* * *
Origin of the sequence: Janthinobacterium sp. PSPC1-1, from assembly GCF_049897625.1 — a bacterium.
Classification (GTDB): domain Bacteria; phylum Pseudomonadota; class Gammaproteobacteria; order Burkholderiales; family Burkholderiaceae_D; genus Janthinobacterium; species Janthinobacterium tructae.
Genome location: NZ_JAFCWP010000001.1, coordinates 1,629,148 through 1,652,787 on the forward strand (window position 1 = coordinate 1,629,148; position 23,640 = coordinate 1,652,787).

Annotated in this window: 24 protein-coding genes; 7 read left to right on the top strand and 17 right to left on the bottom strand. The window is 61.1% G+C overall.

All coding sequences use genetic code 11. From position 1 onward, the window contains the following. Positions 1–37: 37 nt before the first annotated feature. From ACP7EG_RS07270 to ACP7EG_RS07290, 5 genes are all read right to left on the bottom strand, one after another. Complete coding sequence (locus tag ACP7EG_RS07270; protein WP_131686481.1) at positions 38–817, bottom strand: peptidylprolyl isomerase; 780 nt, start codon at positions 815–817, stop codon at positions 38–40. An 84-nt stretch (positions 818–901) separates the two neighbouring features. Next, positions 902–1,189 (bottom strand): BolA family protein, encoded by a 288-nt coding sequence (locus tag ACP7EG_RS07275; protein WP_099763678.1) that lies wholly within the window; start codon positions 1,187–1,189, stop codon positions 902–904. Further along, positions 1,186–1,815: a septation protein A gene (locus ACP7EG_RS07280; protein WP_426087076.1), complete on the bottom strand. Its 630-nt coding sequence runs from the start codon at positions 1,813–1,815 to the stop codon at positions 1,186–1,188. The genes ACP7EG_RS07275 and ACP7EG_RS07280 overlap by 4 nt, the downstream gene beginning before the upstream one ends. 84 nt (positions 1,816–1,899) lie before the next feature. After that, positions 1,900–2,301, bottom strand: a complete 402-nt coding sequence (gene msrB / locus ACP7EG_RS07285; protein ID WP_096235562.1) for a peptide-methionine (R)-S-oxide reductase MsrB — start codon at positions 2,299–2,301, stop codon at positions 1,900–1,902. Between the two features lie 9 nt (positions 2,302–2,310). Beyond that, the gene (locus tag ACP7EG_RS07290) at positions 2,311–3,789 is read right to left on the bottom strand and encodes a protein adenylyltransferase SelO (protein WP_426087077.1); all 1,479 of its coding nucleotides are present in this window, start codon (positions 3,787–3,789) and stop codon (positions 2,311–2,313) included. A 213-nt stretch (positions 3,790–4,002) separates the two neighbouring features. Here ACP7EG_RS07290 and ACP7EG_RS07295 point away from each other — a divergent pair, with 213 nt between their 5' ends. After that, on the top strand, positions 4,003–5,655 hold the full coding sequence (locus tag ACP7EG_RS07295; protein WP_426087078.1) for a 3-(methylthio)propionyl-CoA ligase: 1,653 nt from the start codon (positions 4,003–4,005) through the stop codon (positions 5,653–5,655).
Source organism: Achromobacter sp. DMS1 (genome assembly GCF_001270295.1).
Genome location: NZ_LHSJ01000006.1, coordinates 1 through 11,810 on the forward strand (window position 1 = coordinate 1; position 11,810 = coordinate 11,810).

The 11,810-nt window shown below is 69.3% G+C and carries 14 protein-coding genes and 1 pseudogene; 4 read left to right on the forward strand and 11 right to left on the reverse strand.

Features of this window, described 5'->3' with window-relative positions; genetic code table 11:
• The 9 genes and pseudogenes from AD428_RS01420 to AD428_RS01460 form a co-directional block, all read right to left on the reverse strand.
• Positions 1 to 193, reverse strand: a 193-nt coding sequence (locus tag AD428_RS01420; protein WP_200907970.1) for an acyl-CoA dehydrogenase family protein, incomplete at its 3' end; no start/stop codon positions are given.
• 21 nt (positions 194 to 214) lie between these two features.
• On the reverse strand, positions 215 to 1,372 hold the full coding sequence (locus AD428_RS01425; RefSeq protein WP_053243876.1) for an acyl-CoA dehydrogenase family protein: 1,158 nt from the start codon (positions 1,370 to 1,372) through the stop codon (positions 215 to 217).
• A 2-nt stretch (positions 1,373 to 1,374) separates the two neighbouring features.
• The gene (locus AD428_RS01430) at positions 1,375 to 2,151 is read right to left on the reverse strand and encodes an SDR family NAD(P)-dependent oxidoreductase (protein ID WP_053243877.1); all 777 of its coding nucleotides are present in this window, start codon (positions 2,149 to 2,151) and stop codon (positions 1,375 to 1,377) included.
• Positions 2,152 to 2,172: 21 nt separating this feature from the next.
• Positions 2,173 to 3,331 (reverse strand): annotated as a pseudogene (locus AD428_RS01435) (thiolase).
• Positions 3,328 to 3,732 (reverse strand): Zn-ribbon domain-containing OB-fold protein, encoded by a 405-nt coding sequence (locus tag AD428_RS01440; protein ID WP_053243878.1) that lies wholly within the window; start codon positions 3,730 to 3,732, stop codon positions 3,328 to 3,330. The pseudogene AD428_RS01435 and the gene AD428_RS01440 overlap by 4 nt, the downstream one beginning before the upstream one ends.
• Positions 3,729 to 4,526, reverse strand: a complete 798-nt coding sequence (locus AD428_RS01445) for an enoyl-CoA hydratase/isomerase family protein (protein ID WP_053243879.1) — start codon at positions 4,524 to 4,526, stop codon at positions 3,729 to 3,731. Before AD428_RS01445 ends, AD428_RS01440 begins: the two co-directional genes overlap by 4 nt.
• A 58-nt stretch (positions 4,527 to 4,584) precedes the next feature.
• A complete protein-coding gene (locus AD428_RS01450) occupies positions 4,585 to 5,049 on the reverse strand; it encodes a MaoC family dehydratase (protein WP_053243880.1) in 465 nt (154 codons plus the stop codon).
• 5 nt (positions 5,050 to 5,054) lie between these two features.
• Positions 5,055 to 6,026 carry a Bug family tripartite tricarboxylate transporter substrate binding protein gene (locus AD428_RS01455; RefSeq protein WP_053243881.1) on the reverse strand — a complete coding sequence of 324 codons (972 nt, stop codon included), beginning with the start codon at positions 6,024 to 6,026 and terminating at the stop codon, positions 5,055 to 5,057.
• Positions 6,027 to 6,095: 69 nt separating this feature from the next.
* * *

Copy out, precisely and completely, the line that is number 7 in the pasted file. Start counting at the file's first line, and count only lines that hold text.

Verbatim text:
Genome location: NZ_LHSJ01000006.1, coordinates 1 through 11,810 on the forward strand (window position 1 = coordinate 1; position 11,810 = coordinate 11,810).